A fundamental challenge in digital quantum simulation (DQS) is the control of inherent errors. These appear when discretizing the time evolution generated by the Hamiltonian of a quantum many-body system as a sequence of quantum gates, called Trotterization. Here, we show that quantum localization strongly bounds these errors for local observables. Consequently, for generic quantum many-body Hamiltonians, Trotter errors can become independent of system size and total simulation time. For local observables, DQS is thus intrinsically much more robust than what one might expect from known error bounds on the global many-body wave function. This robustness is characterized by a sharp threshold as a function of the Trotter step size. The threshold separates a regular region with controllable Trotter errors, where the system exhibits localization in the space of eigenstates of the time-evolution operator, from a quantum chaotic regime where the trajectory is quickly scrambled throughout the entire Hilbert space.
We introduce a method to efficiently study the dynamical properties of many-body localized systems in the regime of strong disorder and weak interactions. Our method reproduces qualitatively and quantitatively the real-time evolution with a polynomial effort in system size and independent of the desired time scales. We use our method to study quantum information propagation, correlation functions, and temporal fluctuations in one- and two-dimensional MBL systems. Moreover, we outline strategies for a further systematic improvement of the accuracy and we point out relations of our method to recent attempts to simulate the real-time dynamics of quantum many-body systems in classical or artificial neural networks.
We show how lattice gauge theories can display many-body localization dynamics in the absence of disorder. Our starting point is the observation that, for some generic translationally invariant states, Gauss law effectively induces a dynamics which can be described as a disorder average over gauge super-selection sectors. We carry out extensive exact simulations on the real-time dynamics of a lattice Schwinger model, describing the coupling between U(1) gauge fields and staggered fermions. Our results show how memory effects and slow entanglement growth are present in a broad regime of parameters - in particular, for sufficiently large interactions. These findings are immediately relevant to cold atoms and trapped ions experiments realizing dynamical gauge fields, and suggest a new and universal link between confinement and entanglement dynamics in the many-body localized phase of lattice models.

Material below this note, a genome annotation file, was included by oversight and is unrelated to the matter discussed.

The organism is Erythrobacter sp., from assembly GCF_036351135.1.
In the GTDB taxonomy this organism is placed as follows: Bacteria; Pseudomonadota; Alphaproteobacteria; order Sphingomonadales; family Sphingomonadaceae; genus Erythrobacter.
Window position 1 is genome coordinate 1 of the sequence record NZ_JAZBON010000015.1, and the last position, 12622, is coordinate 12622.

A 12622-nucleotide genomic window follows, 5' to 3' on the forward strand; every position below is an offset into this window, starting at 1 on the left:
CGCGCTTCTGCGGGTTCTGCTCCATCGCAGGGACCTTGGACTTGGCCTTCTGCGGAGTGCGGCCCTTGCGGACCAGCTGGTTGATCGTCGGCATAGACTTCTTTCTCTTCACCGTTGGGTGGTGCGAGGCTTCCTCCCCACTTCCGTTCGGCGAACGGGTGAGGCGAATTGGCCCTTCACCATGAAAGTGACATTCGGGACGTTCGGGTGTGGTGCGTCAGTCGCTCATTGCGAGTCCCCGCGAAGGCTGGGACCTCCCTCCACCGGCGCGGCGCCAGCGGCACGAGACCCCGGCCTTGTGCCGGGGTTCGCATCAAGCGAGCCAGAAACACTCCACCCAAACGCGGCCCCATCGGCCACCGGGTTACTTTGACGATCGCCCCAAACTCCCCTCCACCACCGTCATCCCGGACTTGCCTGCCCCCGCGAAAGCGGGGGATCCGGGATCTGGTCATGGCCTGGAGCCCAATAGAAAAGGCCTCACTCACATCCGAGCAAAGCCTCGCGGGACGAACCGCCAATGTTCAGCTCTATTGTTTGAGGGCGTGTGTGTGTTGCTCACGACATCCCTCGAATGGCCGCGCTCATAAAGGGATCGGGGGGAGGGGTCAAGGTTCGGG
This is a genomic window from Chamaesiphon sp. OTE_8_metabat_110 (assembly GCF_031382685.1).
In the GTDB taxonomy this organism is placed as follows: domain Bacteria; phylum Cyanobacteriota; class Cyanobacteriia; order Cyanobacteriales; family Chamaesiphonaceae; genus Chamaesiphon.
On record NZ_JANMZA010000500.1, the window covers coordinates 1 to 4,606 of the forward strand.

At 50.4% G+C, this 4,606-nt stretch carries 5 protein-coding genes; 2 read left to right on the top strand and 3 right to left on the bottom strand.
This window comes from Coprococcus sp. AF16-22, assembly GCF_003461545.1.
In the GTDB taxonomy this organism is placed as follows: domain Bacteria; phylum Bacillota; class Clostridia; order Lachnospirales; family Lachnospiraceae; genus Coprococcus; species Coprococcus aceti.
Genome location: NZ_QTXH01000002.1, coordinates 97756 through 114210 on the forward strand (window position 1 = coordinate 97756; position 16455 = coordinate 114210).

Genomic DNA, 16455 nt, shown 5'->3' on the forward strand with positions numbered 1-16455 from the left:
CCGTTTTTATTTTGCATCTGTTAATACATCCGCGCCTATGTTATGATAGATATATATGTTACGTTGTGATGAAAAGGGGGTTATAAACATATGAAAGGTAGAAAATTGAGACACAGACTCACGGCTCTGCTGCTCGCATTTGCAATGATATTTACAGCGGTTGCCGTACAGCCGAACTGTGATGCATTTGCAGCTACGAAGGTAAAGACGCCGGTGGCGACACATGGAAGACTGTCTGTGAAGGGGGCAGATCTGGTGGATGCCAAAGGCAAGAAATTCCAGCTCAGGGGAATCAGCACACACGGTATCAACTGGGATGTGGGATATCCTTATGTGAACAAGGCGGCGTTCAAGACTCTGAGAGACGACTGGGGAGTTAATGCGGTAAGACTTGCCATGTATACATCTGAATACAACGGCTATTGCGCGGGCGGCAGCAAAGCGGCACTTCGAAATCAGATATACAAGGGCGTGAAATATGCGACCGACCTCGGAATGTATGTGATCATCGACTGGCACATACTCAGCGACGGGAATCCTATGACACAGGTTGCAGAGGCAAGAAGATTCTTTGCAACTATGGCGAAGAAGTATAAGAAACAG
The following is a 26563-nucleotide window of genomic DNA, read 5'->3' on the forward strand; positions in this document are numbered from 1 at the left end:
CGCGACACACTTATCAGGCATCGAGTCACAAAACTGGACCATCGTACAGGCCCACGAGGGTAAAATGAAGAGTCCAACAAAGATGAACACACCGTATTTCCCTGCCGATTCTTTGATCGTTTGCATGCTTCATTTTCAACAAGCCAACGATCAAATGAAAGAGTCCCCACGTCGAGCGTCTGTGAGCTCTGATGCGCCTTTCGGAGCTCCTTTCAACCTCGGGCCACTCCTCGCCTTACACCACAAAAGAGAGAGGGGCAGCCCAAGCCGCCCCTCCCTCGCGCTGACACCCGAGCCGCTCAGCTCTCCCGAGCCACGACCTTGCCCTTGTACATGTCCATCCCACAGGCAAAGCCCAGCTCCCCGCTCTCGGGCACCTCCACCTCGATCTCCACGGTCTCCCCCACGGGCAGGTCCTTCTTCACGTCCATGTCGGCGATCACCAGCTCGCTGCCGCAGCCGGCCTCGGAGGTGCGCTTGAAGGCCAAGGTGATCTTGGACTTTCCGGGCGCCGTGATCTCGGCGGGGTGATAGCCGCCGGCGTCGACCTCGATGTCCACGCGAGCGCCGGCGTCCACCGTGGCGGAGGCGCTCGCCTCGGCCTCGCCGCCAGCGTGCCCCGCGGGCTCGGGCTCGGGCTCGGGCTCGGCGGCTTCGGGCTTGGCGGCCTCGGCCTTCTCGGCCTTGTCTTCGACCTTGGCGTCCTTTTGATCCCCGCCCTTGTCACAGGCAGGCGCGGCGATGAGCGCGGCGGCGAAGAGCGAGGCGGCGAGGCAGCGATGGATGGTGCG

The efficient representation of quantum many-body states with classical resources is a key challenge in quantum many-body theory. In this work we analytically construct classical networks for the description of the quantum dynamics in transverse-field Ising models that can be solved efficiently using Monte-Carlo techniques. Our perturbative construction encodes time-evolved quantum states of spin-1/2 systems in a network of classical spins with local couplings and can be directly generalized to other spin systems and higher spins. Using this construction we compute the transient dynamics in one, two, and three dimensions including local observables, entanglement production, and Loschmidt amplitudes using Monte-Carlo algorithms and demonstrate the accuracy of this approach by comparisons to exact results. We include a mapping to equivalent artificial neural networks.